Energy

The Saudi-Russia oil price war was a 'very big mistake,' Qatar energy minister says

Key Points
  • Qatar's minister of state for Energy Affairs shared his thoughts on the March decision by Saudi Arabia and Russia to launch into a price war, which sent prices into free fall.
  • "I think it was a very big mistake," Saad al-Kaabi, who is also CEO of Qatar Petroleum, told CNBC's Hadley Gamble.
  • Scientists and health professionals have warned of a second wave of infections, which could slow the recovery to pre-pandemic levels, al-Kaabi said.
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Flooding the oil market was a 'very big mistake,' says Qatari energy minister

Qatar's Minister of State for Energy Affairs shared his thoughts on some of the major oil producers' market moves in recent months, shedding disapproval on the March decision by Saudi Arabia and Russia to launch into a price war, which sent oil prices into free fall.

"I think it was a very big mistake," Saad al-Kaabi told CNBC's Hadley Gamble from Doha. Al-Kaabi is also CEO of Qatar Petroleum. "You know, flooding the market is what caused us to go to a very low level. And then the pandemic basically took it almost to a very dangerous area where people could not afford to produce anymore. And we saw, you know, negative pricing in (U.S. oil benchmark) WTI." 

The markets were already being devastated by the crushing drop in demand due to global coronavirus lockdowns. The call to open the taps on oil production pulled the floor from under the market as Saudi Arabia slashed its selling prices and increased production after Russia refused to join its plan to further cut output and boost prices in early March. 

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Is this the decline of oil?

The hit to producing countries revenue was harsh enough to bring OPEC and its non-OPEC allies — known as OPEC+ — back to the negotiating table. In April, they agreed to the largest production cuts in history at 9.7 million barrels per day. Those cuts have now been extended through July, after the price of international benchmark Brent rose almost 40% in the month of May. Brent crude was still down more than 46% year-to-date as of the end of May. 

"Now, I think the actions that have been taken by the same group really is to agree what was agreed in the past and keep more sensible … to cater for the supply and demand that we're seeing," al-Kaabi said. Qatar left OPEC in January 2019 after six decades with the organization. The country's state oil producer, Qatar Petroleum, is slashing 30% of its spending this year due to the downturn. 

"So there is a shortage of that coordination in the beginning of the year, now I think it's much better," he said. "And hopefully the demand should pick up slowly with people coming out of quarantines all over the world, the lockdowns and especially the movement of transportation in general, mass transportation, airlines taking off again and so on."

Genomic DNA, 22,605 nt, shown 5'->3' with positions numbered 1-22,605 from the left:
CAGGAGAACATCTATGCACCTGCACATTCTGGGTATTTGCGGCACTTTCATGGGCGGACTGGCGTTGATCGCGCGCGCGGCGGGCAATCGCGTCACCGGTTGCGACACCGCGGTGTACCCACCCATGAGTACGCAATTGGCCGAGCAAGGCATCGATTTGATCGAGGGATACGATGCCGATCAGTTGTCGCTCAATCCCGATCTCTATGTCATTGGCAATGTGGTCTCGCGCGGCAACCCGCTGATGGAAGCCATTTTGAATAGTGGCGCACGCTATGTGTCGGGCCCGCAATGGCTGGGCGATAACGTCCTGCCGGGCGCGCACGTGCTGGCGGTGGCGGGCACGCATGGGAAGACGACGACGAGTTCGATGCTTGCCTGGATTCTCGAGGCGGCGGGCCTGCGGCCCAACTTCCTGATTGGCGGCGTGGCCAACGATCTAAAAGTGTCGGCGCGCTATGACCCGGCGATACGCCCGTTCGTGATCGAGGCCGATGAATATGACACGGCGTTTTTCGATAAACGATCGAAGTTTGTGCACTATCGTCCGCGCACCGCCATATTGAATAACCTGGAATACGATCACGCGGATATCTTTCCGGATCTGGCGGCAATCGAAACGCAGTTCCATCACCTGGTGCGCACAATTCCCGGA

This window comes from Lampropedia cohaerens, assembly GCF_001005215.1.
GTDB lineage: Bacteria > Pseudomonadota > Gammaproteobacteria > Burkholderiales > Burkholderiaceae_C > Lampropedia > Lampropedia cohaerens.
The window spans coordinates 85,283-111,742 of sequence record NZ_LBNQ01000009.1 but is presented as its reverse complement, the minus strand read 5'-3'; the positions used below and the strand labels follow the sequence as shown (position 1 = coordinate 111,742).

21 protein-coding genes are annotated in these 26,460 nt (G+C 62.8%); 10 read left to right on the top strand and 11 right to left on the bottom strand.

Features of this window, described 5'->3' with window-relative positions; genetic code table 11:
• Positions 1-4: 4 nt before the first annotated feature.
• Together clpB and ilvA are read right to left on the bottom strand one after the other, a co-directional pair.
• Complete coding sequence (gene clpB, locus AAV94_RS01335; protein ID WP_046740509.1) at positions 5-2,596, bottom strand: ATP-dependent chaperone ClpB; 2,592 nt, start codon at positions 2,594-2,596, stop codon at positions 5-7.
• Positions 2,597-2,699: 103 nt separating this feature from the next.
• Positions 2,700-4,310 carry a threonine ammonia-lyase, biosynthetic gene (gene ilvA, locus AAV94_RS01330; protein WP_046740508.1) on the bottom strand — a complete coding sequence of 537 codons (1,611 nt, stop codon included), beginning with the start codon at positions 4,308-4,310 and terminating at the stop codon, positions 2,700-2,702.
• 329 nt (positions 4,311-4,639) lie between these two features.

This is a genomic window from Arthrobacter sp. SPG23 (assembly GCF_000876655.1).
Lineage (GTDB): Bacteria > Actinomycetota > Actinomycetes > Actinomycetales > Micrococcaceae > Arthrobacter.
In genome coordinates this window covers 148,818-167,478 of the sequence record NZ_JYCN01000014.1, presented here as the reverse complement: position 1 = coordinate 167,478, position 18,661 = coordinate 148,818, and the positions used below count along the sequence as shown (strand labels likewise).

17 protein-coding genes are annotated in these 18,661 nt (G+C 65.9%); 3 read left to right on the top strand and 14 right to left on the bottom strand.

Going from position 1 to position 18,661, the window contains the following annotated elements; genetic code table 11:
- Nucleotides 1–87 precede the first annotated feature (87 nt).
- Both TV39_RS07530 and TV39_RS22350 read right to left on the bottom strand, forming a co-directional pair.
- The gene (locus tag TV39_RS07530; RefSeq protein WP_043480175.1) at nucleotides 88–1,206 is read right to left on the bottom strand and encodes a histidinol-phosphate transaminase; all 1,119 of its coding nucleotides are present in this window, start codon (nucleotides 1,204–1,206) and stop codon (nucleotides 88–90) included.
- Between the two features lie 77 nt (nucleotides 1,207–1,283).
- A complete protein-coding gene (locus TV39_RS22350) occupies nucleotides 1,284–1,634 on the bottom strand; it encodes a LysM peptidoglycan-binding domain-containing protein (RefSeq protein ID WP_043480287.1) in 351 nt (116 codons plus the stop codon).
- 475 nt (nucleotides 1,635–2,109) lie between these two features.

But the possibility of a second wave of coronavirus will continue to weigh on the energy outlook, including liquid natural gas prices. Scientists and health professionals have warned of a second wave of infections, which could slow the recovery to pre-pandemic levels, al-Kaabi said.

"We may be more prepared for it and have less lockdowns around the world. If that's the case, then we'll see a much quicker recovery, maybe in six months to a year. If there is a second wave, then it could take a little bit longer," he said.

Al-Kaabi added, however, that he isn't worried about the long term because it has largely been "short-term events that have affected" prices. Still, he warned the coronavirus could have "some long-lasting effects" on travel and means of doing business.

"I think you'll see less people doing business by traveling and more using video conferencing and other means that we got used to now and working from home and so on. So, I think there will be some change in our attitude about whether it's business traveling or working from home," al-Kaabi said.

This month marks three years since Qatar was first put under an economic and diplomatic blockade imposed by its neighbors Saudi Arabia, Bahrain, Egypt and the United Arab Emirates.

The tiny gas-rich monarchy has expanded its trade relations in the years since after the action effectively cut its access to an estimated 60% of the goods it imported. The blockading countries charge Qatar of supporting terrorism, which the Qataris deny. The countries have yet to make diplomatic amends.

—CNBC's Christine Wang contributed to this report.